Edwin Culp deposited Directing Actors for Non-Directors: Creative Research Strategies for Fiction Films in the group Film Studies on Humanities Commons 1 month, 1 week ago
Throughout film history, many famous scenes and even entire films have been devised with actors improvising on certain general parameters that ultimately depict a character, often vaguely portrayed. These turns to improvisation and narrative experimentation tend to come forward every time filmmakers propose a new rupture, frequently accompanied by technological changes that have made the filmmaking process cheaper or more immediate. From their uncomfortable pauses, mumbled dialogues and candid unawareness, fresh emotional intentions emerge in filmmaking every certain time as refreshing new waves. Digital technologies have recently furthered the issue, as they allow filmmakers to make cheaper and more immediate productions that rely heavily on the work of actors and their ability to react to unexpected circumstances.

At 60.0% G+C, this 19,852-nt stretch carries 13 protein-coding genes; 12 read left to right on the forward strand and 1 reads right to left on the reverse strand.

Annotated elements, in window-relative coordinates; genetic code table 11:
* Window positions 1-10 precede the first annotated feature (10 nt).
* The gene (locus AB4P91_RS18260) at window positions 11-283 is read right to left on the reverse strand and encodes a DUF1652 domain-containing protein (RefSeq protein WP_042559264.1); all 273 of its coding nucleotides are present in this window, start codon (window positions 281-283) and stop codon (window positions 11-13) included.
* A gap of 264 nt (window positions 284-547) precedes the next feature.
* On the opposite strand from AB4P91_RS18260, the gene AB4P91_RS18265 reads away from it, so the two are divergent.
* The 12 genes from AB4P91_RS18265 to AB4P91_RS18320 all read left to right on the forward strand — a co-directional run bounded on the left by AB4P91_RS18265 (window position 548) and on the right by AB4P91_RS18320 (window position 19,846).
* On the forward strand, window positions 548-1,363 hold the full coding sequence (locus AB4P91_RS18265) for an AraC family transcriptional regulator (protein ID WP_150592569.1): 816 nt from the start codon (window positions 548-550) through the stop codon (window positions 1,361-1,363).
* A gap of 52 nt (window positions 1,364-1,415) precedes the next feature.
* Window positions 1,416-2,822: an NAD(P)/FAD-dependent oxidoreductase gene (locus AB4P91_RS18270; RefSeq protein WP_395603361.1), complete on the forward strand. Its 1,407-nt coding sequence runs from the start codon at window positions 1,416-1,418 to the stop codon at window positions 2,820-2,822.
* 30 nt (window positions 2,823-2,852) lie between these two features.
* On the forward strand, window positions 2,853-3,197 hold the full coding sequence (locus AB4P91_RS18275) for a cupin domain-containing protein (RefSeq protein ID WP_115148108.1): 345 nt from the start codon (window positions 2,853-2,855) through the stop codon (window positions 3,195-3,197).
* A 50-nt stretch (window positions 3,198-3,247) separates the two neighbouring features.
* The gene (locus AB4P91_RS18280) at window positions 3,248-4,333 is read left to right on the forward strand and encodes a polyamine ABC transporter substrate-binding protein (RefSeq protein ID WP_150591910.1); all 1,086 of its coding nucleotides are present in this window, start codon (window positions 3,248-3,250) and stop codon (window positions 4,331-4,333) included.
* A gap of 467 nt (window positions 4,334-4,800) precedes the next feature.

Despite being one of the most creative resources readily available to young emerging filmmakers, a didactic approach to actor-director tools as a creative research approach is rarely taken into account in Filmmaking courses and curriculums. Even more uncommon is for these courses to go beyond the training of directors to efficiently obtain a specific result from an actor. To devise an improvisational mechanism that embraces the mistake, the accident and the error in a film school environment usually focused on virtuosity is not a minor challenge. In this paper, I argue that by using acting techniques and improvisation strategies to impregnate the whole film production and learning process, directors —and also cinematographers, art directors, image and sound editors— can devise an experimentation space to explore creative aspects of fiction filmmaking. Firstly, I will go over the main points where the techniques for Directing Actors can be useful for filmmaking students (and professionals alike). Then, I will present two exercises that I have used in my own teaching experience.